She discussed the theme by classifying the various aspects in the following way: definition of poverty; definition of empowerment; poverty reduction and empowerment linkages; and poverty reduction in a globalizing world –- opportunities and challenges. She also referred to the 1999 Human Development Report, which focused on economic liberalization; privatization; and the integration of macroeconomic and social policies. The expert group meeting directed its recommendations to governments, the United Nations system, intergovernmental and non-governmental organizations, the private sector, and various civil society actors.
The participants underlined that a successful agenda for eradicating poverty and its gendered effects required the dismantling of values, structures, and processes that maintained women's subordination and justified inequality with respect to access to political, social and economic resources, she said. It had also been noted that the incidence of both poverty and vulnerability among women over their life cycle was also influenced by issues of class, race, ethnicity, and location, as well as religious practices. Successful strategies for reducing poverty and enhancing empowerment would have to be attentive to such differences.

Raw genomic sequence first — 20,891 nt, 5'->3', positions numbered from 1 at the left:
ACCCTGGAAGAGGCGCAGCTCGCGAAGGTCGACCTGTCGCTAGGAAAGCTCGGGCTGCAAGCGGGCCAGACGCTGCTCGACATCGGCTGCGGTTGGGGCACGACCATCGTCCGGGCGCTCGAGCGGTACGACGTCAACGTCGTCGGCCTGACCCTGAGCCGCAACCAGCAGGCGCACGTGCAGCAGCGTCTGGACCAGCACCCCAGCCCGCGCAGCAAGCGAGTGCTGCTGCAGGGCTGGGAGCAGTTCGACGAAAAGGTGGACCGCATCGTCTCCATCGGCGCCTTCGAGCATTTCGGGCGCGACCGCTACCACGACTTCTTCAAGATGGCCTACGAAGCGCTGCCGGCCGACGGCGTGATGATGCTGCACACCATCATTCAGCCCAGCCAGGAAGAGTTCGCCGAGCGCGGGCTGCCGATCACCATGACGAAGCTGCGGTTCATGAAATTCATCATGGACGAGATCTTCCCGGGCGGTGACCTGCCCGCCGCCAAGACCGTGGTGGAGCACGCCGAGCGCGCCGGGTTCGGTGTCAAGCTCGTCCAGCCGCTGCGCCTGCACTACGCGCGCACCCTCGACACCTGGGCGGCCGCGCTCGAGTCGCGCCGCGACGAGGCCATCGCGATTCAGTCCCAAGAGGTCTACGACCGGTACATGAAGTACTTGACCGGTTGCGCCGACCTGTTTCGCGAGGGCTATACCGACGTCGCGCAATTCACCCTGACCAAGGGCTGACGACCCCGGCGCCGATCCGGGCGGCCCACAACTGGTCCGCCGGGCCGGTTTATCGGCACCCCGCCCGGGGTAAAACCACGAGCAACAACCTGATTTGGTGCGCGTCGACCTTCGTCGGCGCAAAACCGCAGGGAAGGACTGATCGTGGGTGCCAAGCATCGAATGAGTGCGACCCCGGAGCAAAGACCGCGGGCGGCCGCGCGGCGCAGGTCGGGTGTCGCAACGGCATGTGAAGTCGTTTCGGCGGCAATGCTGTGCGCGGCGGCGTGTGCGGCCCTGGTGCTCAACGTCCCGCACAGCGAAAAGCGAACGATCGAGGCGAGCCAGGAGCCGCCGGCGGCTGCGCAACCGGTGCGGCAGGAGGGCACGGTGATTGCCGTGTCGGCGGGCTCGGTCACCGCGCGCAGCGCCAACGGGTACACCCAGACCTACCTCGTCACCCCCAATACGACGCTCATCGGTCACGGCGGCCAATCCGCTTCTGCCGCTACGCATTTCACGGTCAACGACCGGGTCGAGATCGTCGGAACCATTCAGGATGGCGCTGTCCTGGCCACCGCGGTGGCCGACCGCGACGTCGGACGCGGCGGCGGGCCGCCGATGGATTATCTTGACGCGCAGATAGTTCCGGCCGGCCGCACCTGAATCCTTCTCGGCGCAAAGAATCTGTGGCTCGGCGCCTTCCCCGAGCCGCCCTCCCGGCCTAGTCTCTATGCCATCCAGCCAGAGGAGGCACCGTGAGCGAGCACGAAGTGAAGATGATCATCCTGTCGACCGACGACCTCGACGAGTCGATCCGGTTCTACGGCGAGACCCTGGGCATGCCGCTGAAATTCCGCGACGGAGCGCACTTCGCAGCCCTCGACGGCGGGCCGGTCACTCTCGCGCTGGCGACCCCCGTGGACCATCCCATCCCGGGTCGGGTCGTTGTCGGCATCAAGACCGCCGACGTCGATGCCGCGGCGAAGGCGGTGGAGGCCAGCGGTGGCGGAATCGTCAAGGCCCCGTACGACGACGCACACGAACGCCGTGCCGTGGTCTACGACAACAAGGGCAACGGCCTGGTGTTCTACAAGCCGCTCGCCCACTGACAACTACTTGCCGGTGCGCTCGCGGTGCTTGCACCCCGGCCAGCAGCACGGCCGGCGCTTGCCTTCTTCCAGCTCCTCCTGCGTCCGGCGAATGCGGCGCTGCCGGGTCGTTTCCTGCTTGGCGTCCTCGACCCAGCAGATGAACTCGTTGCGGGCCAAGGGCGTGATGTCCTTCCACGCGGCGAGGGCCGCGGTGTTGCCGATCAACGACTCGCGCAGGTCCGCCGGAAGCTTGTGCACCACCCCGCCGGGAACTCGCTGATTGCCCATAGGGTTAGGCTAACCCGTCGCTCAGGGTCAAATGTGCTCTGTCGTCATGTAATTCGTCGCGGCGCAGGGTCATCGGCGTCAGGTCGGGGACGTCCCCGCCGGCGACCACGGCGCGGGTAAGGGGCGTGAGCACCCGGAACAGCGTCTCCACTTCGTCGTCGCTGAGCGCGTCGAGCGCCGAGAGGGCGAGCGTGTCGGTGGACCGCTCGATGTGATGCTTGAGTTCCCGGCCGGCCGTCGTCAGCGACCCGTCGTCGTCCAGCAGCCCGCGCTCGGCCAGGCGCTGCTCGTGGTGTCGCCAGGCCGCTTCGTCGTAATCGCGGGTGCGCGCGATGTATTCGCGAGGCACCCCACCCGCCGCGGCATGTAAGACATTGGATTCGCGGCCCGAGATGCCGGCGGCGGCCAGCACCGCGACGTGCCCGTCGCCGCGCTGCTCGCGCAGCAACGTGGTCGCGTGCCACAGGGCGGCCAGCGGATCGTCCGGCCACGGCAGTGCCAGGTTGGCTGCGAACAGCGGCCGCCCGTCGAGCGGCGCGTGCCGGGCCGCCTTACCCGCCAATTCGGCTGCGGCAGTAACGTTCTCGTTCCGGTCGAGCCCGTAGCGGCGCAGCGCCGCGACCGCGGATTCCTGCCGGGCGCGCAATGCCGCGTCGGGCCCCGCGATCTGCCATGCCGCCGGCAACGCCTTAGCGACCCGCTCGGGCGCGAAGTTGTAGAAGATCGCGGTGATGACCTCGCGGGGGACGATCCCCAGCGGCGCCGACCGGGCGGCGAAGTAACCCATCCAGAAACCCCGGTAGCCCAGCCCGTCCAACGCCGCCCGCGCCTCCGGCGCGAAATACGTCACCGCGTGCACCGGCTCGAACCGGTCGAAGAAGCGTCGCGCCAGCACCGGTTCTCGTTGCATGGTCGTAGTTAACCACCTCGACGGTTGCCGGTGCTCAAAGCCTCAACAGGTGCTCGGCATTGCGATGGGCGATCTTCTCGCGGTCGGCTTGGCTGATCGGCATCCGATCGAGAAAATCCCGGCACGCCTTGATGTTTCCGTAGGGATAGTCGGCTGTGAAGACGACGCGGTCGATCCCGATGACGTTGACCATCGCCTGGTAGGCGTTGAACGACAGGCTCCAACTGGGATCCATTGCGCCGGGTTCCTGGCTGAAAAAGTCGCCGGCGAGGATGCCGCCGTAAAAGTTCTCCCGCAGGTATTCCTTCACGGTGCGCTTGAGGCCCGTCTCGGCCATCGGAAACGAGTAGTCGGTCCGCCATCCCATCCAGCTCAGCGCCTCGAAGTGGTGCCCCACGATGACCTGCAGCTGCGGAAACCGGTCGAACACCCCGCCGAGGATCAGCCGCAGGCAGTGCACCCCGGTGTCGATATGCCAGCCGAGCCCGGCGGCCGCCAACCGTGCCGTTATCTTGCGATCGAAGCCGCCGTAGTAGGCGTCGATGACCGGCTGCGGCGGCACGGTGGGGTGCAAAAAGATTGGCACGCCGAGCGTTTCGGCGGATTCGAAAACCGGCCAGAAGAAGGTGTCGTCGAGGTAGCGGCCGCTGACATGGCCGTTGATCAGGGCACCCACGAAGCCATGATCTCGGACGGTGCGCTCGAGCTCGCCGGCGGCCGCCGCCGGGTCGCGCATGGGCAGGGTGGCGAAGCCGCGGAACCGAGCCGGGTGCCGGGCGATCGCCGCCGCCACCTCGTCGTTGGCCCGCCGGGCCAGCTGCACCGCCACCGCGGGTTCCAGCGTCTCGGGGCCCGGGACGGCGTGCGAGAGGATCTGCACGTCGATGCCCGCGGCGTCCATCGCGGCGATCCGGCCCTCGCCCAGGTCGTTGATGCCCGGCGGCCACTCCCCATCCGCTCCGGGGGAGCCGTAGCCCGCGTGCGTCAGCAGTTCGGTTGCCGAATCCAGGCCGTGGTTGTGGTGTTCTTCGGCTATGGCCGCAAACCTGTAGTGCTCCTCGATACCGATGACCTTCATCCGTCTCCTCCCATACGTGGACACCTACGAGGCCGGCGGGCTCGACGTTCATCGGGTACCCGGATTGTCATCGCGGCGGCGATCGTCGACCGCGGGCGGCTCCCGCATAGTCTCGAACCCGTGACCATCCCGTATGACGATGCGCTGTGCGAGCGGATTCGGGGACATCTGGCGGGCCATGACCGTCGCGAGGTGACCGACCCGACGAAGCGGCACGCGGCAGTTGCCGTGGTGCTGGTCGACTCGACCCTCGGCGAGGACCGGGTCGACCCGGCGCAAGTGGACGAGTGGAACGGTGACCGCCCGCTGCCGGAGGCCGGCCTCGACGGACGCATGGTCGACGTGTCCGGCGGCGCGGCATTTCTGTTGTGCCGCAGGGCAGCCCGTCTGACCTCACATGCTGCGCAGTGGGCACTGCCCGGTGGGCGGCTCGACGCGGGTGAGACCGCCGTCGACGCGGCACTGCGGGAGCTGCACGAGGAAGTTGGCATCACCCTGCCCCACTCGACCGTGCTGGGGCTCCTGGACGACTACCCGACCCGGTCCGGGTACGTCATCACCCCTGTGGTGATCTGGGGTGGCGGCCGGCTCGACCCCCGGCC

She highlighted the key recommendations on poverty: reviewing existing poverty eradication policy frameworks and strategies to ensure that they reflected the opportunities and challenges of the current global environment and adequately addressed the needs of women and girls living in poverty; compiling and disseminating timely and reliable data, disaggregated by sex and age, to assess and monitor poverty among women and men; and encouraging and supporting the development of quantitative and qualitative indicators to measure poverty and the impact of related policies and programmes on both women and men. On empowerment, the group recommended identifying and addressing factors inhibiting women's empowerment, including violence, lack of productive resources, credit and financial services, lack of access to information, traditional norms, and discriminatory laws and practices.